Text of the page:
No. of Recommendations: 1
The original post poses one either/or choice. Several additional choices are implied but not stated. This is how some of the list looks to me:
1. Prepay fixed rate mortgage vs. S&P 500 in QRP (Qualified Retirement Plan)
2. Prepay adjustable rate mortgage vs. S&P 500 in QRP
3. Prepay either mortgage vs. a non S&P 500 in QRP
4. Prepay either mortgage vs. non S&P 500 in non QRP

The issue of S&P vs. non S&P investment vehicles has been flogged to death repeatedly. I won't revisit that issue here. Thus, #s 3 & 4 will remain unaddressed.

With reference #1: If you have a fixed rate mortgage, prepayments will not affect your required monthly payment. In the event of some emergency, your full payment will still be due. Access to any of the money in the QRP will be governed by the terms of the plan. Further, your money into the plan will be dollar cost averaged, which will have some impact on your long term rate of return. If we get into a protracted period of low positive, or negative, returns, this should happen in tandem with some fluctuations in mortgage rates. You should at least be considering a tactical move to refinance. Finally, your prepayments of principal will result in (a) an increase in incme taxes due to decreased interest deductions and (b) foregoing of the tax benefit associated with contributions to your QRP.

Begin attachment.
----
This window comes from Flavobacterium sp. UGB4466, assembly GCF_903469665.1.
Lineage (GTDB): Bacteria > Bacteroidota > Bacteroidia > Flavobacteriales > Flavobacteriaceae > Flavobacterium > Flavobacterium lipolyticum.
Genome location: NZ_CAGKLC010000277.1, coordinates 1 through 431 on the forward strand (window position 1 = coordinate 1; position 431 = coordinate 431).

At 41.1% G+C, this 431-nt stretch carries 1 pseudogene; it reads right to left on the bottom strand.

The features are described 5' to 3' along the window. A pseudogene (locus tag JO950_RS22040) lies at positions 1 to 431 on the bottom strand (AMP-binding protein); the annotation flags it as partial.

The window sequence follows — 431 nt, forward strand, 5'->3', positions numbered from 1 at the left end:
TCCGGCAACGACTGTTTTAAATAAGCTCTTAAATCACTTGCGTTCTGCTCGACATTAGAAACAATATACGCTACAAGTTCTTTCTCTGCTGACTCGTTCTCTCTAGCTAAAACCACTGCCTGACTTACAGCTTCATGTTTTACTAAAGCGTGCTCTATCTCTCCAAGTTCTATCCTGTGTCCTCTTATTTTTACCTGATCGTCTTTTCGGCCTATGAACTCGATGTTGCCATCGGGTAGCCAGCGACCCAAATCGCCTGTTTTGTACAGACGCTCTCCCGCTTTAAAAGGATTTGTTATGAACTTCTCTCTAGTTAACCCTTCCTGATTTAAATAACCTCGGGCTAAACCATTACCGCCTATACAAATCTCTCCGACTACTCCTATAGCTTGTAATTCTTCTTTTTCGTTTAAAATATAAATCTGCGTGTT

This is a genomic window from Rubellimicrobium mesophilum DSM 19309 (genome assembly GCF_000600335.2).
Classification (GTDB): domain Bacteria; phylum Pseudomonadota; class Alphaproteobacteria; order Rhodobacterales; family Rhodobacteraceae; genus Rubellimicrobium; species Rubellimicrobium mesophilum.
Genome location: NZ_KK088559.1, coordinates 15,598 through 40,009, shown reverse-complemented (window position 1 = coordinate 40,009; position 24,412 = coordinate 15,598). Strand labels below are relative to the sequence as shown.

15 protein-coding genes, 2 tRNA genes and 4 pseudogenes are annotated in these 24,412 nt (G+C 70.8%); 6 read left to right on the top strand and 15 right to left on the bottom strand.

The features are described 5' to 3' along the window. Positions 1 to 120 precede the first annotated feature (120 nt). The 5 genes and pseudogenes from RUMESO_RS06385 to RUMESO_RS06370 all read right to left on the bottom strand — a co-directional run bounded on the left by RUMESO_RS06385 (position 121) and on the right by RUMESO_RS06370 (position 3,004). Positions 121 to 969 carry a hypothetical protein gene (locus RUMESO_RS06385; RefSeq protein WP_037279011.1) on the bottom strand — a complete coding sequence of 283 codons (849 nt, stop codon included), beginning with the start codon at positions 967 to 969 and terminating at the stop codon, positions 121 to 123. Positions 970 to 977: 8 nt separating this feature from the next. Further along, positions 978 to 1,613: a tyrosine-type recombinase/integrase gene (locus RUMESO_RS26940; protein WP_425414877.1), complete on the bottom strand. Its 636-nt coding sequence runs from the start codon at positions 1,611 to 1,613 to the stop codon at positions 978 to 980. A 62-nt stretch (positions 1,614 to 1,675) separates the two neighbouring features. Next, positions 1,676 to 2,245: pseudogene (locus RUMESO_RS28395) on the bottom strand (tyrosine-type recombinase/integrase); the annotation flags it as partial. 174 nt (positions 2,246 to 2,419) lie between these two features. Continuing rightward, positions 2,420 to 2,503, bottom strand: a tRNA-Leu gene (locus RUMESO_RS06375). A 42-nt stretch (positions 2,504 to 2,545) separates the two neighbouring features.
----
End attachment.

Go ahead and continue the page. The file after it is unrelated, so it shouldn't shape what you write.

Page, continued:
With reference to #2: If you have an adjustable rate mortgage, prepayments will affect your required monthly payment, which is recast at each adjustment point. Prepayments may result in a lower required payment, all other factors being equal (i.e., your interest rate at adjustment did not go up enough to offset the impact of prepayments). The tax implications are the same as above.

Before embarking on either strategy you should develop appropriate cash reserves. I recommend that my clients maintain reserves of from three to six months of non-discretionary expenses. This should be anough to weather most crises. These reserves serve to protect your illiquid assets (like the home) as well as your liquid assets which are at risk due to market volatility.

Finally, if your only two goals in life are to retire the mortgage and then retire, your planning agenda is relatively straightforward. If you have other goals and aspirations those should be taken into account when making your decision. What you do in your present situation will impact the choices you have for addressing the other matters. Make your decisions holistically.

Regards--dharmadollars
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